the realities of the diverse and irreconcilable social, political, and economic policies being pursued by African states today have made the term ‘African socialism’ meaningless and irrelevant. It appears to be much more closely associated with anthropology than with political economy.

Like Fanon, Nkrumah rejected the call for a return to a pristine pre-colonial Africa, noting that no such pristine, classless or non-hierarchical Africa ever existed in the first place. Fanon and Nkrumah were both asserting that there was nothing unique about Africa that immunized its societies from class conflict. Reaching a proper, socialist Pan-African culture was a matter of political practice, not retreat into an imagined culture. Fanon notes that

The problem is knowing what role [African politicians] have in store for their people, the type of social relations they will establish and their idea of the future of humanity. That is what matters. All else is hot air and mystification.

Nkrumah called for a turn toward socialism focusing on the particular conditions facing particular countries, recognizing that “there is only one nature, subject in all its manifestations to natural laws and that human society is, in this sense, part of nature and subject to its own laws of development” — scientific socialism. Fanon called for the creation of a new national culture based on a collective consciousness reached through the mobilization of the masses (particularly the lumpenproletariat and the peasantry), led by a revolutionary party, to stamp out the “useless and harmful bourgeoisie” — class struggle. In other words: revolutionary theory and practice.


Fanon, Frantz. The Wretched of the Earth. Translated by Richard Philcox. New York: Grove Press, 2004.

Nkrumah, Kwame. “African Socialism Revisited.” In The Africa Reader: Independent Africa, edited by Wilfred G. Cartey and Martin Kilson, 200-208. New York: Random House, 1970.

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Marxism, socialism and the Third World

Note: This is kind of stream of consciousness, and I am probably not being as accurate and precise as I could or should be. It’s also, obviously, not comprehensive — the Third World is too large, to write a comprehensive overview is too large a project, and the gaps in my knowledge are even larger. If you’re actually going to bother reading through this, bear with me. I’m writing this so that I can glean from it and turn parts of it into a more comprehensible paper..

The recent collapse of the global financial system has brought renewed interest to Marx, Marxism and socialism in mainstream literature. It’s probable that a lot of this will translate into academic “I-told-you-so” literature as well. The question of Marx here is one of a prescient and penetrating critic of the systemic operation of capitalism. Globalization typically refers to the proliferation of neoliberal ideology, policies and practice throughout the world starting in the 1970s, reaching a high point in the late 1980s as all and sundry adopted neoliberal capitalism as the way to go, and a surfeit of academic and activist analysis of globalization as globalization with the anti-globalization movements of the late 1990s and early 2000s. However, in the Communist Manifesto — published in 1848 — Marx and Engels wrote of capitalist production and ideology spreading throughout the world, remaking it in its own image. They also pointed out that the systemic operation of capitalism led to recurring crises — crises through which capitalism could reinvent itself or which oppositional forces could exploit (so to speak) to bring about a more just and equitable state of affairs.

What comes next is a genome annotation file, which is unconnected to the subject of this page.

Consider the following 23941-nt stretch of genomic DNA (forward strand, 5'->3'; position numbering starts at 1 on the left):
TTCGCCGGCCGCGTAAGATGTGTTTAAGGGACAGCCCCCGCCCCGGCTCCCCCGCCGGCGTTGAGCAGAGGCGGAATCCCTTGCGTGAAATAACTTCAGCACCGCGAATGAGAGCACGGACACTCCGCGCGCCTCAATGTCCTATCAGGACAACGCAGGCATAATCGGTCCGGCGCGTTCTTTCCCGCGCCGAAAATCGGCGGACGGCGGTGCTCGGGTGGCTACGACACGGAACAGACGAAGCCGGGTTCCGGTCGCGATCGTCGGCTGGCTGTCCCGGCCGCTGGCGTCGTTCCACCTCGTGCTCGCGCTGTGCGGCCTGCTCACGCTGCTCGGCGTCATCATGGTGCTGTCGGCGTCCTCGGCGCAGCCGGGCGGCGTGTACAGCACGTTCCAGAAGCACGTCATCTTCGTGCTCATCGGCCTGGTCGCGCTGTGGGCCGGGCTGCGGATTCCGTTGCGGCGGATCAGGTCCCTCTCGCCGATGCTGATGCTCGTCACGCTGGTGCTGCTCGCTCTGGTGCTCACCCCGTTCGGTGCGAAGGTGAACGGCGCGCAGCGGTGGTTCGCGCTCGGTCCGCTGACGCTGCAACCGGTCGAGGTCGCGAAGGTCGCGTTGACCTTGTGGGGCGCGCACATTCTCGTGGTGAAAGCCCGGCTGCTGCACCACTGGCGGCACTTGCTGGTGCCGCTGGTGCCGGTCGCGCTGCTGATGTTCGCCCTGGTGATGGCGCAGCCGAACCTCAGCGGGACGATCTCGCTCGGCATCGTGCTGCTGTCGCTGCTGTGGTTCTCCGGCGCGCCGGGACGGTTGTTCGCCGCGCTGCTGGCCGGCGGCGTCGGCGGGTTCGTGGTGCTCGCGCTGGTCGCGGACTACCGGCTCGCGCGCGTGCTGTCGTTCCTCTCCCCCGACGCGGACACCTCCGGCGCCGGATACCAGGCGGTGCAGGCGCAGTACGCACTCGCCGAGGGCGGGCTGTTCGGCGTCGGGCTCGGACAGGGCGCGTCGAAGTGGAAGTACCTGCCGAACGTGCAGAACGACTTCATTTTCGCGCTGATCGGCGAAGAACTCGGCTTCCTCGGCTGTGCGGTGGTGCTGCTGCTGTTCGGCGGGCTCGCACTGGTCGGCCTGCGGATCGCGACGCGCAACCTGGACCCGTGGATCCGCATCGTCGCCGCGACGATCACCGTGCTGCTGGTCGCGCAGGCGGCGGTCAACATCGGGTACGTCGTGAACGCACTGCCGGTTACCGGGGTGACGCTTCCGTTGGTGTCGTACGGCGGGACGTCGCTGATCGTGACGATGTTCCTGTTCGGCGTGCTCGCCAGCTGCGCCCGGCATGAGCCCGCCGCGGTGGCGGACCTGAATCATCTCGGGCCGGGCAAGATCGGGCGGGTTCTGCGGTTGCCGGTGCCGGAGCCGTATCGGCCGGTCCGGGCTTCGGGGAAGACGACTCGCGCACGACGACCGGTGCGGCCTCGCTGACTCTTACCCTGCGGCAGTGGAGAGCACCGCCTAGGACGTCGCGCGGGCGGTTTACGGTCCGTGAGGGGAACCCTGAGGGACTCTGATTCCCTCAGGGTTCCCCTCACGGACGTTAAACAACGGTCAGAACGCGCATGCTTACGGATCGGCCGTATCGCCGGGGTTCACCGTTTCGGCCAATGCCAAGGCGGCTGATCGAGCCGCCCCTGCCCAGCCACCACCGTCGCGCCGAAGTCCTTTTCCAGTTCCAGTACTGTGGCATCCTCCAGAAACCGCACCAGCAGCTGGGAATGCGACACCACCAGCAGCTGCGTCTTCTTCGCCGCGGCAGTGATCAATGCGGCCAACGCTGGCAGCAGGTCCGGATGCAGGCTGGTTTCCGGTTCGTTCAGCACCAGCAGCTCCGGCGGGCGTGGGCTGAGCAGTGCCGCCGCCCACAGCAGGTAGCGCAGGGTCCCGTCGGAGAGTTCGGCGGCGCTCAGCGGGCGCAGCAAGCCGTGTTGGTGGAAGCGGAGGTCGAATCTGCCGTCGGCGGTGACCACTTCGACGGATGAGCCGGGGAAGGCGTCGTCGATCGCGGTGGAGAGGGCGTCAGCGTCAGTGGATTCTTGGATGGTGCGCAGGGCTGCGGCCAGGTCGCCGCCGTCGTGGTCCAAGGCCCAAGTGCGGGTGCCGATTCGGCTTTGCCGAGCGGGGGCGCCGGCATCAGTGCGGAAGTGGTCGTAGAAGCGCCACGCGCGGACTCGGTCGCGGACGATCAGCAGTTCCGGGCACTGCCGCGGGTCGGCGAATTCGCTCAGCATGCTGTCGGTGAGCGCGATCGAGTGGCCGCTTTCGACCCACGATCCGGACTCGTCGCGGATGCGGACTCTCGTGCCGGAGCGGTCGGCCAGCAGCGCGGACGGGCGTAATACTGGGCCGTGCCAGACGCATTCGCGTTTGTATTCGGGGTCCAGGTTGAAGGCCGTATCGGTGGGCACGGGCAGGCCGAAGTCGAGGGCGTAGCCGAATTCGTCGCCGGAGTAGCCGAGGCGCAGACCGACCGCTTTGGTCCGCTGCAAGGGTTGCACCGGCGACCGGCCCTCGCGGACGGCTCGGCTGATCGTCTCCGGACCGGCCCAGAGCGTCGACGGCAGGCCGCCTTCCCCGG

One might think Marx and Engels to be prophets, but that the capitalism they were describing was the capitalism of the 19th century. Indeed, capitalism has changed since then — through several crises capitalism has been reinvented, reshaped, compromised and reestablished. But in many ways it remains the same, for at its essence is the appropriation by a few of the wealth produced by the many. While there is a form of exploitation intrinsic to capitalism (that of capitalists appropriating the wealth of workers) as a mode of production, there is more to it than just that. For capitalism had to begin somewhere, and the mode of exploitation of workers inherent to it was not always the way it worked. There first had to be a massive accumulation of capital outside the system — what Marx called primitive accumulation. Where did this mass accumulation come from? Locally, in England, it came from the enclosure of the commons (lands peasants would use in common), and the appropriation thereof by landed gentry, kicking peasants off the land and thereby establishing roving bands of unemployed and shitpoor people who had nothing to lose. These migrated to towns and cities to work in factories in shitpoor conditions. Yet there was also the massive pillaging of the Americas, India and parts of Africa, not to mention Ireland, among others. What Marx and Engels saw in their time, even as early as 1848, was the expansion of capitalism to many corners of the world.